Nearly every day, headlines splash the latest in the ongoing and escalating separation between the police and the people they have sworn to serve and protect. Police shootings have skyrocketed, videos of excessive force fill Facebook and YouTube, and concerned citizens of every color are staging protests.
Perhaps the most tragic of the stories are the innocent bystanders: 55-year-old Bettie Jones was shot while opening the door for police in Chicago; Ciara Myer, 12, killed by accident when a constable stopped by to serve an eviction notice; and 6-year-old Jeremy Mardis, shot 5 times while officers pursued his father’s car.
The Washington Post estimates that 990 people were fatally shot by the police in 2015, and 274 so far this year. The number keeps climbing, but for the first time, there is finally hope that the officers will be held accountable for these deaths.
WHY ACCOUNTABILITY WAS OUT OF REACH
Recently, I wrote about the problem of police brutality in America. One of the ways to lessen this problem is to improve accountability. One of the largest challenges is that data is very difficult to gather. Take the number of police shootings, for example. Though laws require states to report the number of people shot, the states don’t have that information...the local police departments do.
And the FBI database kept on these statistics is considered misleading and inaccurate. FBI director James Covey lamented in February 2015, “It’s ridiculous that I can’t tell you how many people were shot by the police last week, last month, last year.” While lawmakers and advocacy groups work to change the issues with gathering data, new technology leads to hope for accountability for officers in the field.
TRAINING RECORDS RAISE SERIOUS CONCERNS
On March 27, 2016, Winslow, AZ police officer Austin Shipley stopped 27-year-old Loreal Tsingine on suspicion of shoplifting. Though she was armed with only a pair of scissors, Shipley shot and killed her after a brief struggle.
However, a glimpse into Shipley’s records show serious concerns about his ability to work as an officer. In fact, in 2013, a day before his training ended, Corporal Ron Chisholm of the Winslow police department recommended Shipley not be retained. Chisholm said that Shipley did not listen to his training officers, and was too quick to reach for his weapon. He warned, “If this behavior continues, it is going to get someone hurt.”
Another corporal, Jason Therman, said “Shipley wrongly believed his badge gave him license to harass the public and ridicule citizens of the small northeastern Arizona city.”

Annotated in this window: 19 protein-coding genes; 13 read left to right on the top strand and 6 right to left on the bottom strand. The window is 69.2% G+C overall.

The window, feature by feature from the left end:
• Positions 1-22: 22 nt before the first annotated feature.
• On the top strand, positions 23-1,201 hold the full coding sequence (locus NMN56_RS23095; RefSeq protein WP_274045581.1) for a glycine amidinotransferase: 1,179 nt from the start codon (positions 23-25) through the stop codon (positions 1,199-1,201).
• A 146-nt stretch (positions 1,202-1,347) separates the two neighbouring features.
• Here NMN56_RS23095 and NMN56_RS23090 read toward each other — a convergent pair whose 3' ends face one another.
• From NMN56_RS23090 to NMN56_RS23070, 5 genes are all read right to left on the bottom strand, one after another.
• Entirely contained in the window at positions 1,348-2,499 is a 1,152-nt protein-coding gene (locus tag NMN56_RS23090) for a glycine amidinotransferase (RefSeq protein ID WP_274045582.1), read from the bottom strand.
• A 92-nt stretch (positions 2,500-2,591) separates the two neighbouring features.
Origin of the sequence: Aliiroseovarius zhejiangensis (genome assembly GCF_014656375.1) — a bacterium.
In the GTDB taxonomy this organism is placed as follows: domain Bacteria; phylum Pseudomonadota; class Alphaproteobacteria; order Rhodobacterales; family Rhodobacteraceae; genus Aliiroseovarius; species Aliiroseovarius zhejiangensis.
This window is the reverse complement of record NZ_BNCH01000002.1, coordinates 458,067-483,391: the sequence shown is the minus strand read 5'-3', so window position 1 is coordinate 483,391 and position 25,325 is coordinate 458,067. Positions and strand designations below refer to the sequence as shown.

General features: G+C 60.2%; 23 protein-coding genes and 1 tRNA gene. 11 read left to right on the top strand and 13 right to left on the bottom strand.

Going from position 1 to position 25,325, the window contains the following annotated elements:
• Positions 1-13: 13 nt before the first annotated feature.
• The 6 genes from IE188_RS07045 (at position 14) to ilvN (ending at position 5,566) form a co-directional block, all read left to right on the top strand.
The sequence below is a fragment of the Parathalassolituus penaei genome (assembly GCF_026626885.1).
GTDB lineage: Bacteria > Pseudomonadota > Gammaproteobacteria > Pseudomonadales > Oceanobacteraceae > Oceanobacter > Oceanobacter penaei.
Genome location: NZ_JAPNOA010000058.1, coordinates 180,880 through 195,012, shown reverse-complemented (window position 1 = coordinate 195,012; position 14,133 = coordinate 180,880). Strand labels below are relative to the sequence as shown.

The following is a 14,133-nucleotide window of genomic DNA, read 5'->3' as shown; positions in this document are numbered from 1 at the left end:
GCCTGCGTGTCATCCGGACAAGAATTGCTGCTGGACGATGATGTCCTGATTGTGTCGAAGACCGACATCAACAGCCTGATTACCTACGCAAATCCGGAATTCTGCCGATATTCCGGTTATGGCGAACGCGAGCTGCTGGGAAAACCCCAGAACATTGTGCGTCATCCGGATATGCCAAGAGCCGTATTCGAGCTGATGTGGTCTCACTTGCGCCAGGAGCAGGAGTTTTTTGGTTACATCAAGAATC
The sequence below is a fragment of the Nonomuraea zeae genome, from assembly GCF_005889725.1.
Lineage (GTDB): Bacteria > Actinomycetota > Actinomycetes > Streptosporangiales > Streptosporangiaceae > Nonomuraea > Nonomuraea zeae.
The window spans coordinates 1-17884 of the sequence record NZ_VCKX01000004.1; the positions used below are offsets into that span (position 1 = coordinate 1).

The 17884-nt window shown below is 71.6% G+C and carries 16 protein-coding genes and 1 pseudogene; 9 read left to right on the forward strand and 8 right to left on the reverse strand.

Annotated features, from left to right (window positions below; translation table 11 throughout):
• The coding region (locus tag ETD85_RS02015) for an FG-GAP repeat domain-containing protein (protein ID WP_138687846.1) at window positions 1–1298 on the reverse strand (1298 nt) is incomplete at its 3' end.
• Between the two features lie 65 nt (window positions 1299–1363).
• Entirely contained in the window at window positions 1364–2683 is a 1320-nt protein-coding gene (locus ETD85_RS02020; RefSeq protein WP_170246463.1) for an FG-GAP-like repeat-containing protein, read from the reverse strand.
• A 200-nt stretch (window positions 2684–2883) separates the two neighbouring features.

Shipley was hired in 2012, and finished training in 2013. In the three years he served on the police force for Winslow, he was disciplined twice and suspended for using too much force against a teenage girl.
Questions are being raised about the decision to allow Shipley to work as an officer, after a list of reasons Chisholm compiled, including “integrity issues", "inability to follow the chain of command", "lack of conducting a proper investigation", "fails to control suspects when making an arrest", and "continues to falsify reports". The case is currently under investigation, and Shipley remains on administrative leave.
BODY CAMS LEAD TO INDICTMENT AND HOPE OF ACCOUNTABILITY
Though until recently, police shootings rarely lead to charges against the officer, there is hope that it will change. Many people would like to see restrictions on officers as part of a solution, and there is some evidence that body cams are the way to go. And this does seem to be promising.
When Mesa, Arizona, officer Mitch Brailsford shot and killed the unarmed Daniel Shaver on January 18, 2016, the entire incident was caught on camera. Shaver, a father of two who was intoxicated but otherwise cooperative, is heard on camera begging the officer not to shoot. After review of the body cam evidence, as well as witness and officer testimony, Brailsford was fired and charged with second degree murder in Shaver’s death. And another recent case in Cincinnati, Ohio, shows how a cop’s body cam lead directly to his prosecution for police brutality and murder.
43-year-old Samuel DeBose of Cincinnati was pulled over by University of Cincinnati Officer Ray Tensing on July 19, 2015. Minutes later, DeBose was dead, shot in the head by Tensing. Tensing’s body cam captured the exchange, proving that DeBose did nothing to antagonize the officer, and Tensing was indicted for murder.
The body cams are promising, but they aren’t a perfect solution. Eric Garner’s death in 2014 was caught on camera. Garner was stopped by officers in New York City on suspicion of illegally selling cigarettes. The arresting officer used an illegal chokehold on the 43-year-old man, causing his death. The entire incident was recorded, and the medical examiner ruled the death a homicide, but a Grand Jury did not charge the officer. Later, the City of New York settled out of court with Garner’s family for 5.9 million dollars.
Police officers need to be held accountable for their actions, and there is finally something being done about it. Changes in reporting laws can bring greater clarity, while body cameras and scrutiny of officer’s records may change the way the prosecution of police officers is handled. Although the challenge of enforcing police accountability has seemed insurmountable in the past years, it now seems that the tides may be turning.